Elizabeth DiPirro Speaks to BLJ on Exclusive Possession of Marital Residence

Elizabeth DiPirro shares recent outcomes regarding Domestic Relations Law Sections 234 and possession of marital residence.

Actions don’t always speak louder than words. Justice Richard A. Dollinger of the Monroe County Supreme Court granted a mother the right to live in the family home with the children, forcing the father to find different living arrangements, in order to protect the children from being exposed to constant verbal arguments between their parents. This was while the divorce action was still pending.

In rendering his opinion, Dollinger determined that, based upon diametrically opposing allegations raised by each of the parties in their papers, the parents were unable to refrain from engaging in conflict. On a daily basis, the children witnessed verbal confrontations which included the threat of physical violence. According to the attorney who represented the 9- and 12-year-old boys, they were living in a constant state of stress that had caused them at times to hide in their bedrooms with their doors locked.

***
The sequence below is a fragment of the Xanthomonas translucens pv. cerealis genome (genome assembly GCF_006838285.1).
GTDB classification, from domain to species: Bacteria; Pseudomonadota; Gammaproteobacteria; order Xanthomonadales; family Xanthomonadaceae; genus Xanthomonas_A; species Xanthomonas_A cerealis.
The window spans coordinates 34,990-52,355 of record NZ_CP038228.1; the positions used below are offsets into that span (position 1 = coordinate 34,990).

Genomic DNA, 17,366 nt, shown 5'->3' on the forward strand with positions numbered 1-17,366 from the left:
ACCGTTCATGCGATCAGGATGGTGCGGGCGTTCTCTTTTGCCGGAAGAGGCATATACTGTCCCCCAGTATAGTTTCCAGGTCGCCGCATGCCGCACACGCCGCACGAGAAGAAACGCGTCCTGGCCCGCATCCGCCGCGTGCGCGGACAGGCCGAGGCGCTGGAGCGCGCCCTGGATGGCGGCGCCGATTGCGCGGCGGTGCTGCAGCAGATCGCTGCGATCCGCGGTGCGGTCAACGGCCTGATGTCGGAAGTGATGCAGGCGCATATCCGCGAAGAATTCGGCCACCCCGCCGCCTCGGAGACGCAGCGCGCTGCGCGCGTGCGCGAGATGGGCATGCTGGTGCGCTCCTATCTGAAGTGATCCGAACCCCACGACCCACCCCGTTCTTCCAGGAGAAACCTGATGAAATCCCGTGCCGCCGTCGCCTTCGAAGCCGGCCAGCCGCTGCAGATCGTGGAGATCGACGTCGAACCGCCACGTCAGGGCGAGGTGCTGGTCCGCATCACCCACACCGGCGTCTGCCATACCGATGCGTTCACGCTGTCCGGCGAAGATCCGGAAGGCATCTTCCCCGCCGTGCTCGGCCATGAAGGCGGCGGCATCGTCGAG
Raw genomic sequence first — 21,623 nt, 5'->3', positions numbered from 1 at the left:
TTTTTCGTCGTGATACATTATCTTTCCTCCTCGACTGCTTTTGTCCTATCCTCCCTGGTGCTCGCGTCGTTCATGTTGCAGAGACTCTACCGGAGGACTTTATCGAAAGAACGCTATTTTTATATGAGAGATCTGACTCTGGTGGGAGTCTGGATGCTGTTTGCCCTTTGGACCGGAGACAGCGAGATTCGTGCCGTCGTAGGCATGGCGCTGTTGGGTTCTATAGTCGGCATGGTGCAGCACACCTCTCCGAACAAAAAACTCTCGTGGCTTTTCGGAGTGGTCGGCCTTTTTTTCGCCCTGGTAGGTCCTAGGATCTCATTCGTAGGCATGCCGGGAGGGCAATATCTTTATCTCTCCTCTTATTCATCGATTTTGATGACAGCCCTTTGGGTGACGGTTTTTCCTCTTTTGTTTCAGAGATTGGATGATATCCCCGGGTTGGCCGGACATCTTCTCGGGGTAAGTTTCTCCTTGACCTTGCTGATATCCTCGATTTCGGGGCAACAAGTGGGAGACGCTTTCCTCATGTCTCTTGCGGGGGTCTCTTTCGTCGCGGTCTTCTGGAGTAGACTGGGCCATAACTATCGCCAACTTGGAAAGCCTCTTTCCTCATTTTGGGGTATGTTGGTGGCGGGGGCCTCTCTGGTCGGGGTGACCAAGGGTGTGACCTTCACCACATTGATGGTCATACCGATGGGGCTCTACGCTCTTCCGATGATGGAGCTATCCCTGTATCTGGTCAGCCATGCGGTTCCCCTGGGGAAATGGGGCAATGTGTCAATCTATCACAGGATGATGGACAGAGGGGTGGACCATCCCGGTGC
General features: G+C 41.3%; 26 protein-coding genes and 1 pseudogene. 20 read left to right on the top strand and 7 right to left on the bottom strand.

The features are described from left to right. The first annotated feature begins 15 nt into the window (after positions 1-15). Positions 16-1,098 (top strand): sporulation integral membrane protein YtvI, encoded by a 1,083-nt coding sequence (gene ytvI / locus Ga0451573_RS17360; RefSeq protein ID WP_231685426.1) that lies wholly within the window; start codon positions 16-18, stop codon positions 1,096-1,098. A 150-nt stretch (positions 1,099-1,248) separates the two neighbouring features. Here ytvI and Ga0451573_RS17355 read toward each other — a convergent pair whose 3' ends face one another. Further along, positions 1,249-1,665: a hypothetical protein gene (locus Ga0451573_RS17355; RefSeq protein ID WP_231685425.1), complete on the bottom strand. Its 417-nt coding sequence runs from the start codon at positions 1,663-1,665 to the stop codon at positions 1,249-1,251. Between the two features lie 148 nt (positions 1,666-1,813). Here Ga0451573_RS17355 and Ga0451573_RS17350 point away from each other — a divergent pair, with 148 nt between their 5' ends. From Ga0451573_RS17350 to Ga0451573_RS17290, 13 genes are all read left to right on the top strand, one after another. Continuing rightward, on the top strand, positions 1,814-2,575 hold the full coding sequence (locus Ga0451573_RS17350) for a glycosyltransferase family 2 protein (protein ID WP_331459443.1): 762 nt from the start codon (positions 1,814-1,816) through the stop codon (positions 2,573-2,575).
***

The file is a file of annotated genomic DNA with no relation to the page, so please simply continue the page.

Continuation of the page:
Each of the parents presented conflicting statements as to which parent was at fault, but neither parent denied the presence of constant turmoil. As a result, Dollinger was able to find, without a hearing, that the children were subjected to domestic strife with both parents living in the same household. 

Given that finding, he examined the history of Domestic Relations Law Section 234, a statute that gave courts discretion in evicting a spouse from the marital residence during the pendency of a divorce, and the progeny of cases that followed. Historically, courts interpreted Section 234 to require a party to prove that exclusive possession of the marital residence was necessary to protect the safety of persons and property. Evidence sufficient to warrant exclusion included information indicating police intervention at the home or that a party had sought and received medical treatment for injuries consistent with abuse.

Gradually, the interpretation of the requirements of Section 234 expanded to include proof the of the existence of domestic strife or the likelihood that the marital home would be exposed to domestic strife, such as in the case where a party residing elsewhere when the divorce action began, threatens to return to live at the marital home until the divorce action is completed.

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